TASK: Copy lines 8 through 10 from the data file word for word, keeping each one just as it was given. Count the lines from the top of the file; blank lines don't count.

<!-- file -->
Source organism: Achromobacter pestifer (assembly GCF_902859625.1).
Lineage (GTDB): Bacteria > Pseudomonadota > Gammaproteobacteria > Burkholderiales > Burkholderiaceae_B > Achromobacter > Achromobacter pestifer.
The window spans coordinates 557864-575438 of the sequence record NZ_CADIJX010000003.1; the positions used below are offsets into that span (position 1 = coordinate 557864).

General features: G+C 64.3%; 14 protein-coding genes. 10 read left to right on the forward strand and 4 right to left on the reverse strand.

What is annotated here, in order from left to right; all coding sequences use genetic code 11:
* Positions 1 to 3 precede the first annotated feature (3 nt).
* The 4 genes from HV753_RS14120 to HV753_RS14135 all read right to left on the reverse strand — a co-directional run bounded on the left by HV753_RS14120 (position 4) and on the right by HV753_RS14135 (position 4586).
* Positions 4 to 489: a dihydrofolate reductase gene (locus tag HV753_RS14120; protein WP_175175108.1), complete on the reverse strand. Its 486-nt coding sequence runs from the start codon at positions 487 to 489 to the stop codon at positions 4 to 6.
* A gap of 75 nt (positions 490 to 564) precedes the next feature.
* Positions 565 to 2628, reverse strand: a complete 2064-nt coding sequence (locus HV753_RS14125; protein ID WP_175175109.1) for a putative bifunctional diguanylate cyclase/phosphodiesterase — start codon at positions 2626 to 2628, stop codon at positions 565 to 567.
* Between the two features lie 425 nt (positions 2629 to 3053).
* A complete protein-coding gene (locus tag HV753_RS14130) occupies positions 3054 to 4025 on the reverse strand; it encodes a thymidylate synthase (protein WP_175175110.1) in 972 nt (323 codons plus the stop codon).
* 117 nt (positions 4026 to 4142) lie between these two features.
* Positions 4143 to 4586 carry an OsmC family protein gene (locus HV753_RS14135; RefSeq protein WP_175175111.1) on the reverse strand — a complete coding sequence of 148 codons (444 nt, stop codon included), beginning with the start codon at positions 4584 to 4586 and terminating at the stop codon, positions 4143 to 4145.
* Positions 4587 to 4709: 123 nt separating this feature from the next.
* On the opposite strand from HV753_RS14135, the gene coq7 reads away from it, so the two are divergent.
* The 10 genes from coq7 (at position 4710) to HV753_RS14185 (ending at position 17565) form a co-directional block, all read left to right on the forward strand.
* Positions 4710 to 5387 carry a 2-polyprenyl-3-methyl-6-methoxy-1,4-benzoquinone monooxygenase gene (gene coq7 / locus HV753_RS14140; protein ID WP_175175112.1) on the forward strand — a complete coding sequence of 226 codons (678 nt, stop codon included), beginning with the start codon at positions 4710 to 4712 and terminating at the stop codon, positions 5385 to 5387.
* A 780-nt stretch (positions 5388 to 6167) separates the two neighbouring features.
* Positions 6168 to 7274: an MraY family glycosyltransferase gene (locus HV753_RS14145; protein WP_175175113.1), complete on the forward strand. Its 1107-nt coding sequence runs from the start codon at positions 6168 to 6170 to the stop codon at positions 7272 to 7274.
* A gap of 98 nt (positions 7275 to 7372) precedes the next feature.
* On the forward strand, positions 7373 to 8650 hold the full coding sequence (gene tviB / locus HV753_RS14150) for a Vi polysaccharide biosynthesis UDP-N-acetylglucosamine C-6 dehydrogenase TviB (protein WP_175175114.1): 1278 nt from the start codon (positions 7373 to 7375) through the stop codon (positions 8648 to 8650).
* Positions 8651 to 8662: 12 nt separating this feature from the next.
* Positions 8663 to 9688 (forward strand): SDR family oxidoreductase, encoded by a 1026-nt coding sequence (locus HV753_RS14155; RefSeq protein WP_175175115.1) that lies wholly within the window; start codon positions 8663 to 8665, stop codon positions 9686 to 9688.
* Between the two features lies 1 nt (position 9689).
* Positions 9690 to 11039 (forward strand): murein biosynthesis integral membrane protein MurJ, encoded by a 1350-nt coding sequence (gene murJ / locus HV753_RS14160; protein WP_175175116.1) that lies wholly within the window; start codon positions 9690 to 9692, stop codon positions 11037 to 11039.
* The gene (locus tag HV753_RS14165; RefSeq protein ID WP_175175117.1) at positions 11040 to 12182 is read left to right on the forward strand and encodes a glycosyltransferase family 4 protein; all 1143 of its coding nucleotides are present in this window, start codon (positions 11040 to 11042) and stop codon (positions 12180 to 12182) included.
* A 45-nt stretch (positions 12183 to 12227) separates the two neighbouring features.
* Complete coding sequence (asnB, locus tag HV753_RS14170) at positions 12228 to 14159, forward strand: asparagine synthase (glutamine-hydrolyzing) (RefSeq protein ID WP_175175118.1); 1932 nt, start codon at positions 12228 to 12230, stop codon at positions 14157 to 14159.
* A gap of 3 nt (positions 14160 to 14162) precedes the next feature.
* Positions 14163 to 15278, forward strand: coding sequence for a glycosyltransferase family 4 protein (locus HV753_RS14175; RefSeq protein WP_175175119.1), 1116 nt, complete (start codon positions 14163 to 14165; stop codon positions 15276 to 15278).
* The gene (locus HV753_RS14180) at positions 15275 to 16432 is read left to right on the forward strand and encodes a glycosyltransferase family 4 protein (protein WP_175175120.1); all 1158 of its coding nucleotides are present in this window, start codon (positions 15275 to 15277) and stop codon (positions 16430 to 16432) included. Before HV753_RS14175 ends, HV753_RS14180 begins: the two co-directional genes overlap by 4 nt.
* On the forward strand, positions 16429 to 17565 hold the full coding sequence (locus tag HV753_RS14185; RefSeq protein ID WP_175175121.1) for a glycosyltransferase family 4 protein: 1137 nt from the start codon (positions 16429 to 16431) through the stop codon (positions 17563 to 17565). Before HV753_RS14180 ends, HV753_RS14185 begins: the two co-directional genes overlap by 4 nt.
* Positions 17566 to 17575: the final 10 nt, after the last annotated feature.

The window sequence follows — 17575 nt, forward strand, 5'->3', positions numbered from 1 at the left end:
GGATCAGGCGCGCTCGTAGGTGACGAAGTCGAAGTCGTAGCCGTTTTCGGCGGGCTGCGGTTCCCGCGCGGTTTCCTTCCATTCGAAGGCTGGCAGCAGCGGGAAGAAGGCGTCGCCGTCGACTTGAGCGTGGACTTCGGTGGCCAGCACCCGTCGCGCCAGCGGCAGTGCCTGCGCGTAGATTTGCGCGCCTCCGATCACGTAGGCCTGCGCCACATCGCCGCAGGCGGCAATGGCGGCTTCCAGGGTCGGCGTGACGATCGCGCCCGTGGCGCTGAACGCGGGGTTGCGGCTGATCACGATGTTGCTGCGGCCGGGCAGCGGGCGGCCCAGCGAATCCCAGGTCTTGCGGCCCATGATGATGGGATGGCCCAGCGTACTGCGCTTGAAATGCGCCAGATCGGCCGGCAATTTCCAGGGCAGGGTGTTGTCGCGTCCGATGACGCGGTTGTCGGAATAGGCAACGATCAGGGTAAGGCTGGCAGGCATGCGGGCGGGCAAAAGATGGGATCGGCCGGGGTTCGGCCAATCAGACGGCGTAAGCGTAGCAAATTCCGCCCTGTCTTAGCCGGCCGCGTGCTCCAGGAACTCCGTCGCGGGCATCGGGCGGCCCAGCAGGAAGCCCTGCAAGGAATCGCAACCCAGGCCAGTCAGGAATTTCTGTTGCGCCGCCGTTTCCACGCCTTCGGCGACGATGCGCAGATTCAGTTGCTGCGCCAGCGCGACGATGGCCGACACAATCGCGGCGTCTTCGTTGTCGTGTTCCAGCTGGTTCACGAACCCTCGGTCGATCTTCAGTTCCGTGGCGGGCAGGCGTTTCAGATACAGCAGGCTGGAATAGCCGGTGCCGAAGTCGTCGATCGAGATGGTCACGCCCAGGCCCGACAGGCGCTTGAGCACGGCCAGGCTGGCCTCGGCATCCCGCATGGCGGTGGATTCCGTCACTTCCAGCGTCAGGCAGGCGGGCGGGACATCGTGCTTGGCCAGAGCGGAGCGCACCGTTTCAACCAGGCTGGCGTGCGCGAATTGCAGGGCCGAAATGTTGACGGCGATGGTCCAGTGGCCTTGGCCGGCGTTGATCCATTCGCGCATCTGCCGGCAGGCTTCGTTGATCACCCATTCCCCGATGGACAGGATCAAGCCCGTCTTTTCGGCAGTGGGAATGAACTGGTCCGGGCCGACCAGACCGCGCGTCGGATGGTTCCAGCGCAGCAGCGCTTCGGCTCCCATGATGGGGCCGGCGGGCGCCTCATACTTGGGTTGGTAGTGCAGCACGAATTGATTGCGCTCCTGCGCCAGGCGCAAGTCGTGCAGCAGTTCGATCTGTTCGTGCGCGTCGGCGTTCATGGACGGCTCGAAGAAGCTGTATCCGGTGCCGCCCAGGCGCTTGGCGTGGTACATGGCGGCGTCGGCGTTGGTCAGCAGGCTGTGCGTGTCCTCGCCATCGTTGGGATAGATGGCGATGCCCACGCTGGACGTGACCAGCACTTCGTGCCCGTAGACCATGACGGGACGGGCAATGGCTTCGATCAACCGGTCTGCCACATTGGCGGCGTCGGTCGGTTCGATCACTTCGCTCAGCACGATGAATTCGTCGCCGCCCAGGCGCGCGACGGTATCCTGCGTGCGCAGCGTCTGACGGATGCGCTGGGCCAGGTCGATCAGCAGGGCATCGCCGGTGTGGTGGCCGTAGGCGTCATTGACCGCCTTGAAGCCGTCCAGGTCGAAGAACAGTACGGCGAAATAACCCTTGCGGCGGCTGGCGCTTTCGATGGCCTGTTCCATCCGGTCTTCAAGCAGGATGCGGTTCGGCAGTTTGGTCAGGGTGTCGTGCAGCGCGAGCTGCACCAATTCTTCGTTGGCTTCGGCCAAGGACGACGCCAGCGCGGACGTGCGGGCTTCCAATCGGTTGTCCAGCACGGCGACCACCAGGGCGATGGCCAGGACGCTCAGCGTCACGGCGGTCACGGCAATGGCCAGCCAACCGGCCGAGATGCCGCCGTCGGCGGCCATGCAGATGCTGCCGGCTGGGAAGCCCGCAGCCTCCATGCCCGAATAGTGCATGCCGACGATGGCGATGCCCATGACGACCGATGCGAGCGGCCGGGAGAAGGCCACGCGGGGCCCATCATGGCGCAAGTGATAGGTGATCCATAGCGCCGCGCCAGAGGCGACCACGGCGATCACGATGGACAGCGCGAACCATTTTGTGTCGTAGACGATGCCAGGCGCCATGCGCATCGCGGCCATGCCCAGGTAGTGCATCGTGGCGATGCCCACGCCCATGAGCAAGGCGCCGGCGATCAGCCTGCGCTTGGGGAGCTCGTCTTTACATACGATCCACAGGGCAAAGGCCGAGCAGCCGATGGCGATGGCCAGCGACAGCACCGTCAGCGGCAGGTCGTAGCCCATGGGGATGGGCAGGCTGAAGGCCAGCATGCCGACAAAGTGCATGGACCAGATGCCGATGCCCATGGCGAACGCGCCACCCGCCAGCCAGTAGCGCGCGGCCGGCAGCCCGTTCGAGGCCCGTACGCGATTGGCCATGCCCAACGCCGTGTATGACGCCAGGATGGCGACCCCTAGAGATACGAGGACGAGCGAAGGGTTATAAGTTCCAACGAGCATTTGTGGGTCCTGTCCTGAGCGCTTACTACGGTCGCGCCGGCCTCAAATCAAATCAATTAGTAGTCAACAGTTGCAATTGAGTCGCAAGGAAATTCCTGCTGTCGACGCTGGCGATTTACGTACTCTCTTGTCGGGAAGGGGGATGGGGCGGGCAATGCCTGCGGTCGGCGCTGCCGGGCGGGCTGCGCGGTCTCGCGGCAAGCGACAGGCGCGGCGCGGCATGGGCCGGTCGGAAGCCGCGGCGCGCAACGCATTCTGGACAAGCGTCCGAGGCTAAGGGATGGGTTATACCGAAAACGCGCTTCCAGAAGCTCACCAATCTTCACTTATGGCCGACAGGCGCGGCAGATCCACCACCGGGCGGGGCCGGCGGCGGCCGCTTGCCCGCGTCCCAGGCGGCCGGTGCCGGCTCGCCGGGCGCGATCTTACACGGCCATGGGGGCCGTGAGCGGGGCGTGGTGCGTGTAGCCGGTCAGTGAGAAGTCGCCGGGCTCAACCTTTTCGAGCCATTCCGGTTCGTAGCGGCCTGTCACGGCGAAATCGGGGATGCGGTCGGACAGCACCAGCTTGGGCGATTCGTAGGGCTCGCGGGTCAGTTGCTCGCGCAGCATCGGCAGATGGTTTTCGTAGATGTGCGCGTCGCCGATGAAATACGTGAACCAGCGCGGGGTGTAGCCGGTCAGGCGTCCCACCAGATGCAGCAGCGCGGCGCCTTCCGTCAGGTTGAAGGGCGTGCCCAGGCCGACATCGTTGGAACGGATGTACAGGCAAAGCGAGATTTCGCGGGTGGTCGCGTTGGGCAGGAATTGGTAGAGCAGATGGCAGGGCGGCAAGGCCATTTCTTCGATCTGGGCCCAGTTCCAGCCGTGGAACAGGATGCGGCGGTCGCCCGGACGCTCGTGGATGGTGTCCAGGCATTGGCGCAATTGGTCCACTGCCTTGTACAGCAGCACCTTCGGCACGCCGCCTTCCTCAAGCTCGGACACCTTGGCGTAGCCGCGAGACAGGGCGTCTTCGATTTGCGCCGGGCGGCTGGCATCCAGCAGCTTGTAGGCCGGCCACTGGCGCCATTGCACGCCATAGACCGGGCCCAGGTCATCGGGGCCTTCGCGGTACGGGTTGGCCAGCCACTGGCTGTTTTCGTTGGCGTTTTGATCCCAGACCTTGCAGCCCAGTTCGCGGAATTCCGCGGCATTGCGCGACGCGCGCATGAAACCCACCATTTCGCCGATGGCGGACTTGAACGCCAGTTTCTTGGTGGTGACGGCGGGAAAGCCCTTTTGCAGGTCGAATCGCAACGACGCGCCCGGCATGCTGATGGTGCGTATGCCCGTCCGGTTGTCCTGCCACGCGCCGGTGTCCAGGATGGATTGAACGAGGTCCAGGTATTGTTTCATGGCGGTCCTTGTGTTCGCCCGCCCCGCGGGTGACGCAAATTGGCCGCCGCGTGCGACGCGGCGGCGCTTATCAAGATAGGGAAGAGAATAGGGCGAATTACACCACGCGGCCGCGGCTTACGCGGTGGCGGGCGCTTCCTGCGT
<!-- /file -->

* Positions 4 to 489: a dihydrofolate reductase gene (locus tag HV753_RS14120; protein WP_175175108.1), complete on the reverse strand. Its 486-nt coding sequence runs from the start codon at positions 487 to 489 to the stop codon at positions 4 to 6.
* A gap of 75 nt (positions 490 to 564) precedes the next feature.
* Positions 565 to 2628, reverse strand: a complete 2064-nt coding sequence (locus HV753_RS14125; protein ID WP_175175109.1) for a putative bifunctional diguanylate cyclase/phosphodiesterase — start codon at positions 2626 to 2628, stop codon at positions 565 to 567.